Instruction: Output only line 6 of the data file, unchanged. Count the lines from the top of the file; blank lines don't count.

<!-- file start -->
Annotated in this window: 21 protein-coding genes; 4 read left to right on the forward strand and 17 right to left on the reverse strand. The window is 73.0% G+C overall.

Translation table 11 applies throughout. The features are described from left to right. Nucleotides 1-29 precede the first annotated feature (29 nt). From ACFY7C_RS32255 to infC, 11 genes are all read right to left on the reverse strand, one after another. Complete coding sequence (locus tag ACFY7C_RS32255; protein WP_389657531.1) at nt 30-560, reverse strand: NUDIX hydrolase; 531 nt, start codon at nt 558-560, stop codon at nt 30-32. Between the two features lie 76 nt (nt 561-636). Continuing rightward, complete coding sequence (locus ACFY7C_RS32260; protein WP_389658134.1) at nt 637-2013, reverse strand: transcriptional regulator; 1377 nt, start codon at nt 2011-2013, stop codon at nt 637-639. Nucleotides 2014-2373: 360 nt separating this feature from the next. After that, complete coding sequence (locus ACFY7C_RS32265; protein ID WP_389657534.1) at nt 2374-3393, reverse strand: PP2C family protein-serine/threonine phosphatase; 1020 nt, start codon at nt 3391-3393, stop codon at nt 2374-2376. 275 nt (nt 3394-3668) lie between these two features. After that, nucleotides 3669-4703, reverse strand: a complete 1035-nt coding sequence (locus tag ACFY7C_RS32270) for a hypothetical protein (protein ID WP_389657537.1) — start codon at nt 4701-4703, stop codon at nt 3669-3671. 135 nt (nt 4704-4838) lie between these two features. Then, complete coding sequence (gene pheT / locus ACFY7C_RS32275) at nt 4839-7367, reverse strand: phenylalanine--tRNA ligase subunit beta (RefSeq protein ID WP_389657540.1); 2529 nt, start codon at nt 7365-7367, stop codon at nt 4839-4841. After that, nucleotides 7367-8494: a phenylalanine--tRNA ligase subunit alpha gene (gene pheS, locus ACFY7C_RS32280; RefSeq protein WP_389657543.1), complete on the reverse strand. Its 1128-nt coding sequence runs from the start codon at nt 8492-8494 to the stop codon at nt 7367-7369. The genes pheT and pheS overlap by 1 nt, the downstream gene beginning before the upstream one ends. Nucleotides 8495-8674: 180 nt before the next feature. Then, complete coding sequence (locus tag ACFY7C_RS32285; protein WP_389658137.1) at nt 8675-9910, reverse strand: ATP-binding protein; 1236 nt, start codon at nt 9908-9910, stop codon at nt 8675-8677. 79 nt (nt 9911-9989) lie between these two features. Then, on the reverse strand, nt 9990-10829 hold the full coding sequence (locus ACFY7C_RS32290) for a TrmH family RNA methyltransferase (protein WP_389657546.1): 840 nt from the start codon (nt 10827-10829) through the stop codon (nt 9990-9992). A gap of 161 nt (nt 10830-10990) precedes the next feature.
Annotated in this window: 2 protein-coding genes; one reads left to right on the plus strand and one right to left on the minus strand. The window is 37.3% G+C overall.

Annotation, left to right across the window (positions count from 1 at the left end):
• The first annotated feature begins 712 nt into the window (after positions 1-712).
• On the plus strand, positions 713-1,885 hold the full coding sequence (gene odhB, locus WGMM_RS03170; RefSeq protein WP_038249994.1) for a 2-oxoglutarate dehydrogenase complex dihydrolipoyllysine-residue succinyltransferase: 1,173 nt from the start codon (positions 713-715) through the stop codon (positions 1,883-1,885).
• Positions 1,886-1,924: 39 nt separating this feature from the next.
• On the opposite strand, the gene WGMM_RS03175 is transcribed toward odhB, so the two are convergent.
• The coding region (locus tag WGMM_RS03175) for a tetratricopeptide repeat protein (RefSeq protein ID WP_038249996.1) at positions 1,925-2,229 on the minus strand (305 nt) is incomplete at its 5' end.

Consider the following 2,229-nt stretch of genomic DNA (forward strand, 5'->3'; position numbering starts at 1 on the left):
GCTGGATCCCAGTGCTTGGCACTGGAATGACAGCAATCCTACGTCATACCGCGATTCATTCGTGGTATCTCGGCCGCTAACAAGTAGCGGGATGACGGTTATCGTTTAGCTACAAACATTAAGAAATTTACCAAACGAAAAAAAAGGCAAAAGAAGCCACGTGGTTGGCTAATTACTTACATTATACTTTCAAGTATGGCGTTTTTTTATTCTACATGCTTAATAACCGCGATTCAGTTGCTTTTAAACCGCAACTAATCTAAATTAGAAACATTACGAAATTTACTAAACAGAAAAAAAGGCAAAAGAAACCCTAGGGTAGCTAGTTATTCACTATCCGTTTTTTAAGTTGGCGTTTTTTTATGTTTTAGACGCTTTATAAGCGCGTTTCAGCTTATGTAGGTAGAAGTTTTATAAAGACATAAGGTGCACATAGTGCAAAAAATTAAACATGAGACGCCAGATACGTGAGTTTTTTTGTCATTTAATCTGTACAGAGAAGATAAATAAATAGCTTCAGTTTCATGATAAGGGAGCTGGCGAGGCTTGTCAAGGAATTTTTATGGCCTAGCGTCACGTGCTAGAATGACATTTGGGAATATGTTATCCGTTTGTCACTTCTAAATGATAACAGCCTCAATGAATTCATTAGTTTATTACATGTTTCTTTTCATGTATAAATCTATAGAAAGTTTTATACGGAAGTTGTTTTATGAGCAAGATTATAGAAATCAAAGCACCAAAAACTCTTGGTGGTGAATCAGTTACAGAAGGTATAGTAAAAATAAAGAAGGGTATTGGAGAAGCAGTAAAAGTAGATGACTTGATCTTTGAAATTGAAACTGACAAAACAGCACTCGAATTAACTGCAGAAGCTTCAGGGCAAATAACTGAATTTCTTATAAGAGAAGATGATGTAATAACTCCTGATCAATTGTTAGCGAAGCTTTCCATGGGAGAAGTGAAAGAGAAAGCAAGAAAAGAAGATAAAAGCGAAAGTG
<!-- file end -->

• On the plus strand, positions 713-1,885 hold the full coding sequence (gene odhB, locus WGMM_RS03170; RefSeq protein WP_038249994.1) for a 2-oxoglutarate dehydrogenase complex dihydrolipoyllysine-residue succinyltransferase: 1,173 nt from the start codon (positions 713-715) through the stop codon (positions 1,883-1,885).